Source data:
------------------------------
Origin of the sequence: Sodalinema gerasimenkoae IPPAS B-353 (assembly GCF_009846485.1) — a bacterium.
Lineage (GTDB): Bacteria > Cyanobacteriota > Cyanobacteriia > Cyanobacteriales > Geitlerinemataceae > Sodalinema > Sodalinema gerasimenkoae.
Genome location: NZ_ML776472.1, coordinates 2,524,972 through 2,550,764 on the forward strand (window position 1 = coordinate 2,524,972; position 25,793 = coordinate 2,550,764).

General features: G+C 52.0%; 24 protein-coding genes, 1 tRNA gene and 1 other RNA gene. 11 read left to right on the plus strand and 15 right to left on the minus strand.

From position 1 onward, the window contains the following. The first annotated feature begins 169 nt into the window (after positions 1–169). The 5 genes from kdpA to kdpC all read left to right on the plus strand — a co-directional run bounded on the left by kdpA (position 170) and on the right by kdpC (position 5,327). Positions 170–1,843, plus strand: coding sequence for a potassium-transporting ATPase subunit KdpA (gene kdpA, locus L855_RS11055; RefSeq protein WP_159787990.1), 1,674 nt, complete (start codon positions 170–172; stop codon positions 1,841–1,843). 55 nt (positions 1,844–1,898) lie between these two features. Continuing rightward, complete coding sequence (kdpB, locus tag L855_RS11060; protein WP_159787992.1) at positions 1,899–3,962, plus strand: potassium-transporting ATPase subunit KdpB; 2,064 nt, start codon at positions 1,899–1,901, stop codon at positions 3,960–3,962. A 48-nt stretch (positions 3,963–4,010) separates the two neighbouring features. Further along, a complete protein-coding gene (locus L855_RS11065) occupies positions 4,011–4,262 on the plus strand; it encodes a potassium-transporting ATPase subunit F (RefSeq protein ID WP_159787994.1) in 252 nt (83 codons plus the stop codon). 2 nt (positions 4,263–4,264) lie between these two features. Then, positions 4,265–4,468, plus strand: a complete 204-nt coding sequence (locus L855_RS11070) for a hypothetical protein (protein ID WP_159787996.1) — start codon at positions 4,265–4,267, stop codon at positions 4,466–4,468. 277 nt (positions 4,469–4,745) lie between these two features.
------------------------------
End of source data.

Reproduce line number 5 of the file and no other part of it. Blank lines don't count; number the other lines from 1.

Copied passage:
From position 1 onward, the window contains the following. The first annotated feature begins 169 nt into the window (after positions 1–169). The 5 genes from kdpA to kdpC all read left to right on the plus strand — a co-directional run bounded on the left by kdpA (position 170) and on the right by kdpC (position 5,327). Positions 170–1,843, plus strand: coding sequence for a potassium-transporting ATPase subunit KdpA (gene kdpA, locus L855_RS11055; RefSeq protein WP_159787990.1), 1,674 nt, complete (start codon positions 170–172; stop codon positions 1,841–1,843). 55 nt (positions 1,844–1,898) lie between these two features. Continuing rightward, complete coding sequence (kdpB, locus tag L855_RS11060; protein WP_159787992.1) at positions 1,899–3,962, plus strand: potassium-transporting ATPase subunit KdpB; 2,064 nt, start codon at positions 1,899–1,901, stop codon at positions 3,960–3,962. A 48-nt stretch (positions 3,963–4,010) separates the two neighbouring features. Further along, a complete protein-coding gene (locus L855_RS11065) occupies positions 4,011–4,262 on the plus strand; it encodes a potassium-transporting ATPase subunit F (RefSeq protein ID WP_159787994.1) in 252 nt (83 codons plus the stop codon). 2 nt (positions 4,263–4,264) lie between these two features. Then, positions 4,265–4,468, plus strand: a complete 204-nt coding sequence (locus L855_RS11070) for a hypothetical protein (protein ID WP_159787996.1) — start codon at positions 4,265–4,267, stop codon at positions 4,466–4,468. 277 nt (positions 4,469–4,745) lie between these two features.